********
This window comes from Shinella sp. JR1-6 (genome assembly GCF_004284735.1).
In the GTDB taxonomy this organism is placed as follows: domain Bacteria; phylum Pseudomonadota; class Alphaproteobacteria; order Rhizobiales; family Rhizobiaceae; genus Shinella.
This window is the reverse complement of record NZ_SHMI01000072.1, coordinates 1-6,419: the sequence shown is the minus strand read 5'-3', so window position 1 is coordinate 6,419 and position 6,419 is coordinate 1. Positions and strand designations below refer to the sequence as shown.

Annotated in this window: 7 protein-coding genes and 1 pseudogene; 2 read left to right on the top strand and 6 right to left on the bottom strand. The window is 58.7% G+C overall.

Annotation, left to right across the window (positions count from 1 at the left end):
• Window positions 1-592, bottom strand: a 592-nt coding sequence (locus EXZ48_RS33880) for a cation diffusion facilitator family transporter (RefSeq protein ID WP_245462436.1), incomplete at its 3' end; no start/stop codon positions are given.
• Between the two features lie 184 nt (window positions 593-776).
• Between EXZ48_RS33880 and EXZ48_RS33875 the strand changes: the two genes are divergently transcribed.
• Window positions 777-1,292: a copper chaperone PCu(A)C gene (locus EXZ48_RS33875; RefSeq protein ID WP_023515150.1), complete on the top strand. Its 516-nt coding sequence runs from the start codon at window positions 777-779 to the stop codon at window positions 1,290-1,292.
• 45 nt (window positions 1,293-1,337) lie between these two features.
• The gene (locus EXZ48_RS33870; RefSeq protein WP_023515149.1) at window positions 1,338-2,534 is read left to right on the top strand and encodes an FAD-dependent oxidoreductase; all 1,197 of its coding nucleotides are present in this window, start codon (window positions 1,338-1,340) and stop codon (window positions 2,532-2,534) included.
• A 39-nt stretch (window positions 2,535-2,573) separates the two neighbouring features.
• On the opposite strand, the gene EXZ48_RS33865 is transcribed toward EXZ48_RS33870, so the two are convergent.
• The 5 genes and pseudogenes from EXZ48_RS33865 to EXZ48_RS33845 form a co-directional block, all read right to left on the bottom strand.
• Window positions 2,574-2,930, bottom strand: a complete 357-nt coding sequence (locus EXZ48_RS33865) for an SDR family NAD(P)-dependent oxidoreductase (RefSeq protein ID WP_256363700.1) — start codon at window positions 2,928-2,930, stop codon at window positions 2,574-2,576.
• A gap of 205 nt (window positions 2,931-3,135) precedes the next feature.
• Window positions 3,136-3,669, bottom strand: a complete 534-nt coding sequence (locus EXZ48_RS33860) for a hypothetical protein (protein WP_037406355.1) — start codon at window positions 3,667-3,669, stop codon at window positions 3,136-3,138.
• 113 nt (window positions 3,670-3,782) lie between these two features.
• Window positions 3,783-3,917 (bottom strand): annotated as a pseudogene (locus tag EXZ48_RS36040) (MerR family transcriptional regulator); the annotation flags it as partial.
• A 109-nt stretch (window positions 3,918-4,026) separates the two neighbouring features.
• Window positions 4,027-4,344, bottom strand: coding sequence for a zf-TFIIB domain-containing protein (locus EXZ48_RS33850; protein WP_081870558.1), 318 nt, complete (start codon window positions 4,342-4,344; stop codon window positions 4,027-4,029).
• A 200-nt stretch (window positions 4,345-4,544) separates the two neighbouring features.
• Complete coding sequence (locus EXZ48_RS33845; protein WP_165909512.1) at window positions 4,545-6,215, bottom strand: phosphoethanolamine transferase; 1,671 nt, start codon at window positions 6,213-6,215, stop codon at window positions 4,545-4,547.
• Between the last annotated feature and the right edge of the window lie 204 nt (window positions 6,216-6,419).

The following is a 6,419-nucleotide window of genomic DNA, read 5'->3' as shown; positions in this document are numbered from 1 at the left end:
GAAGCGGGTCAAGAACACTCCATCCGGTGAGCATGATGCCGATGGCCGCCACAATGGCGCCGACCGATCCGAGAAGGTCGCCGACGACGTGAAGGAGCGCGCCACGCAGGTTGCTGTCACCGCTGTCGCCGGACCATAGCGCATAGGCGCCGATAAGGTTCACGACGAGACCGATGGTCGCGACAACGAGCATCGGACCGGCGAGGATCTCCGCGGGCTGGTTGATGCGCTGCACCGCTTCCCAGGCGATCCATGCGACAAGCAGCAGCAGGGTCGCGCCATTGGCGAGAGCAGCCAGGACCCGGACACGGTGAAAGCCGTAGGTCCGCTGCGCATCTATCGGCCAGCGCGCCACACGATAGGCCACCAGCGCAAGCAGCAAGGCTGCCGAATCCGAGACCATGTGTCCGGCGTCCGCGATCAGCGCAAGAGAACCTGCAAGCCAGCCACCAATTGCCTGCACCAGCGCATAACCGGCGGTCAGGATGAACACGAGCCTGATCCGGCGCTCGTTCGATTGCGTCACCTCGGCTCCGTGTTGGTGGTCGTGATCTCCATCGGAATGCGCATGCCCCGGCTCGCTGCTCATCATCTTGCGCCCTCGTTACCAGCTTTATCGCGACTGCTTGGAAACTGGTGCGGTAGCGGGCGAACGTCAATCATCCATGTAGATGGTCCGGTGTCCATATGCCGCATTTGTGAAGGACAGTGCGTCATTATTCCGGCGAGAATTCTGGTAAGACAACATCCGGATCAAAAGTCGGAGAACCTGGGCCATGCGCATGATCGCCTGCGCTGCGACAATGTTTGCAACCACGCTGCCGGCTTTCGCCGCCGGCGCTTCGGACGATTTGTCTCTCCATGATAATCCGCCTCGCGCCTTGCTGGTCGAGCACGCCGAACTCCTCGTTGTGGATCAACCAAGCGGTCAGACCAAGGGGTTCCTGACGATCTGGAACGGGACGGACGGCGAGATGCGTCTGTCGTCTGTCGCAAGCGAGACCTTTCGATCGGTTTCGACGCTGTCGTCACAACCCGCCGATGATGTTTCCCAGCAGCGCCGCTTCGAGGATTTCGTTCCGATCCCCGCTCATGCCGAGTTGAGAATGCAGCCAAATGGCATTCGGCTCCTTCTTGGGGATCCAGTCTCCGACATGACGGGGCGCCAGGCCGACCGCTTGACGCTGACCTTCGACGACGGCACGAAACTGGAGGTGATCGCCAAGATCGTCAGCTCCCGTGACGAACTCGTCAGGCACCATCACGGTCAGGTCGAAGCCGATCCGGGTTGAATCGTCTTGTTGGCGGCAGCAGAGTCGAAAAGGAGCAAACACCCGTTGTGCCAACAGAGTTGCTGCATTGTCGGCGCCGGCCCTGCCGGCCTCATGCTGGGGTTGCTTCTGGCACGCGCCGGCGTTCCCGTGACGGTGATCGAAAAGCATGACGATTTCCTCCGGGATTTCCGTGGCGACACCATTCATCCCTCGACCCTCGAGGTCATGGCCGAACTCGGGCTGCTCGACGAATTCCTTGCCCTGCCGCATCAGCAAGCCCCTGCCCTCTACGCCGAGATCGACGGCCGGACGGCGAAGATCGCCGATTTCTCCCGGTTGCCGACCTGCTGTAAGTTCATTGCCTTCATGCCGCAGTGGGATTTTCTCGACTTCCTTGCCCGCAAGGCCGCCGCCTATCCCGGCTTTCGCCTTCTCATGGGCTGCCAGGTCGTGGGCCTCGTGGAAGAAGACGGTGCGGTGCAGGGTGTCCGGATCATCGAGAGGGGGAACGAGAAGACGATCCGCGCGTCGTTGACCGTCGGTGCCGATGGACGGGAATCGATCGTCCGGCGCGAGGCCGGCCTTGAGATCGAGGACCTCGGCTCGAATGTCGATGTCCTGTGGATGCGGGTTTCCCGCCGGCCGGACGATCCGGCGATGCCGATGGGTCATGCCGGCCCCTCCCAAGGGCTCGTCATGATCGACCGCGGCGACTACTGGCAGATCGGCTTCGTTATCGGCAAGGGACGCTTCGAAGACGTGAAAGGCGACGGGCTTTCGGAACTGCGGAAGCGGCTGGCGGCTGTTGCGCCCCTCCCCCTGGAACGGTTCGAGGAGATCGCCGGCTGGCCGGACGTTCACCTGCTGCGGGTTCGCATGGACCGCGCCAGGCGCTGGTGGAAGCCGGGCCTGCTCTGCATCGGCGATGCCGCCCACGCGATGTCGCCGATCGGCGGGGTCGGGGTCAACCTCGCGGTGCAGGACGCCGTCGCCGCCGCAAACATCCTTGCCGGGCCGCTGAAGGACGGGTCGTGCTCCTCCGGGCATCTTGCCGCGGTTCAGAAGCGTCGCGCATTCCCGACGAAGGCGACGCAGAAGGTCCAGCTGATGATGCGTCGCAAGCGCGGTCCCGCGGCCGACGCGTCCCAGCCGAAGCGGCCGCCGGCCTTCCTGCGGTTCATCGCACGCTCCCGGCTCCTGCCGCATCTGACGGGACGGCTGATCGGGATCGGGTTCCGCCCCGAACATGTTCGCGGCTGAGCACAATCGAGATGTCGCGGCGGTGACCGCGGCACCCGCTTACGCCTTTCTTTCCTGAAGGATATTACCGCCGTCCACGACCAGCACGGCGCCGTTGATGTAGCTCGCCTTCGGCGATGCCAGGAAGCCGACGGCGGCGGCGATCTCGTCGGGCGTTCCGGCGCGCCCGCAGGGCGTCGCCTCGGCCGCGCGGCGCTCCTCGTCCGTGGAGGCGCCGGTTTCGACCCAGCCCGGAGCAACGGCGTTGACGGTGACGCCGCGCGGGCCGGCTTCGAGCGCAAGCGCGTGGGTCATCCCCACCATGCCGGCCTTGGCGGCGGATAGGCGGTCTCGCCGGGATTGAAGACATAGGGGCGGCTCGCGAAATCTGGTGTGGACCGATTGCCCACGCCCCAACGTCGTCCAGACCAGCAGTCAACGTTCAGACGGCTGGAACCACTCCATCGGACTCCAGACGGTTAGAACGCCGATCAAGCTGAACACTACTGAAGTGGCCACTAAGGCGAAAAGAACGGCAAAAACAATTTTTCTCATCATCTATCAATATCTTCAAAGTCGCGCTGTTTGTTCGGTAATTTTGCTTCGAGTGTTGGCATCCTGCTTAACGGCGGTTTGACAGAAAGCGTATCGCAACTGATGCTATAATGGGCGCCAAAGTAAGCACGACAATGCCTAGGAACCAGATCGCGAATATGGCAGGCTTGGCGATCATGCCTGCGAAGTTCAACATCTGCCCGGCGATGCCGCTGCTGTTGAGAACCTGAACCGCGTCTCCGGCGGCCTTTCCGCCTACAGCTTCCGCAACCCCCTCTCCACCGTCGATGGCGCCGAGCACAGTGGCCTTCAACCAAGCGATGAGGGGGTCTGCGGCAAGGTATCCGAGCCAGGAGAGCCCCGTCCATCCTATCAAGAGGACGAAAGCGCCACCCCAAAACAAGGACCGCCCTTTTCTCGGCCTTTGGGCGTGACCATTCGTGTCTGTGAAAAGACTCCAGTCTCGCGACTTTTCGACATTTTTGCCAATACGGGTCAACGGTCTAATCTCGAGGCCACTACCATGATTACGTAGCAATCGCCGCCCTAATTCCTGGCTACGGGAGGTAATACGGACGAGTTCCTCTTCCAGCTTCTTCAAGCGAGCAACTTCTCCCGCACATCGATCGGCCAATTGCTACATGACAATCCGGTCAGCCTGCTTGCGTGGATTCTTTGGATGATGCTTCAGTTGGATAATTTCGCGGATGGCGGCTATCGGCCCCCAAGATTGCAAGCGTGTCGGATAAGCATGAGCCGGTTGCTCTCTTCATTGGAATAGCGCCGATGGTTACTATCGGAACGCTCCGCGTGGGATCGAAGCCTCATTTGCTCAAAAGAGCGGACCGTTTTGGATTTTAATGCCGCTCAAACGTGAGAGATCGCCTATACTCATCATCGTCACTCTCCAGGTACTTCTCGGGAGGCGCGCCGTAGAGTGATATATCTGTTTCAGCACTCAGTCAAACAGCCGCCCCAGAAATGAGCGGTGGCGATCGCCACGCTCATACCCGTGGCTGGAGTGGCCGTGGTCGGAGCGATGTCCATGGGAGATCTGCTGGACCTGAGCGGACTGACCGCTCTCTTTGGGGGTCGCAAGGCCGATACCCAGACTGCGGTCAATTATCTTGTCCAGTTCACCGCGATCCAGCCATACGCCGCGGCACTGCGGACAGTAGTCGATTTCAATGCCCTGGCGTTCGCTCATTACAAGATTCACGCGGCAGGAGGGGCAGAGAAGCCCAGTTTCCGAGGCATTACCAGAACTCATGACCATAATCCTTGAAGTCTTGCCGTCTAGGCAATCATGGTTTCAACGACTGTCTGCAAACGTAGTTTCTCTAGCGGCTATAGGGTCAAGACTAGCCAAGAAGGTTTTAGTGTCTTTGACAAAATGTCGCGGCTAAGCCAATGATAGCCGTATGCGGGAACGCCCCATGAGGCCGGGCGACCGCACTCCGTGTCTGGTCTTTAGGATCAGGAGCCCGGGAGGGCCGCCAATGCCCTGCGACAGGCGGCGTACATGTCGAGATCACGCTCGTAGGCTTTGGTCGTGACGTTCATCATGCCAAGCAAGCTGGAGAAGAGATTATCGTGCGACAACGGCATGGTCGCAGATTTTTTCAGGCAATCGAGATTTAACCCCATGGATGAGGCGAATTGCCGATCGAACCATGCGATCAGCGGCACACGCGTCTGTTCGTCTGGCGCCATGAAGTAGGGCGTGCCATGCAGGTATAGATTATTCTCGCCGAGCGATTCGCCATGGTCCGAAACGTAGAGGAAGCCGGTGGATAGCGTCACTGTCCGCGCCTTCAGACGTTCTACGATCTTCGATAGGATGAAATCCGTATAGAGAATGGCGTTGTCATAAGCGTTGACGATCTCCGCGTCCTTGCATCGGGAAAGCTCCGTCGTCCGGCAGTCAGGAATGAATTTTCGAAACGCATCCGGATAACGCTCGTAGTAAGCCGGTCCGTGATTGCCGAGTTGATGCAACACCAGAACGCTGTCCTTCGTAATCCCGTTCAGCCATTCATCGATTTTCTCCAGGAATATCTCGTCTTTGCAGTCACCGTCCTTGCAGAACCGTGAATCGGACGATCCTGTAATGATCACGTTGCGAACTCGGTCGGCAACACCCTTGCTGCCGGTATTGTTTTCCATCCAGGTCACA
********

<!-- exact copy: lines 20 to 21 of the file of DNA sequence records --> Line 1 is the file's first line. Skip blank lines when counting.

• A 109-nt stretch (window positions 3,918-4,026) separates the two neighbouring features.
• Window positions 4,027-4,344, bottom strand: coding sequence for a zf-TFIIB domain-containing protein (locus EXZ48_RS33850; protein WP_081870558.1), 318 nt, complete (start codon window positions 4,342-4,344; stop codon window positions 4,027-4,029).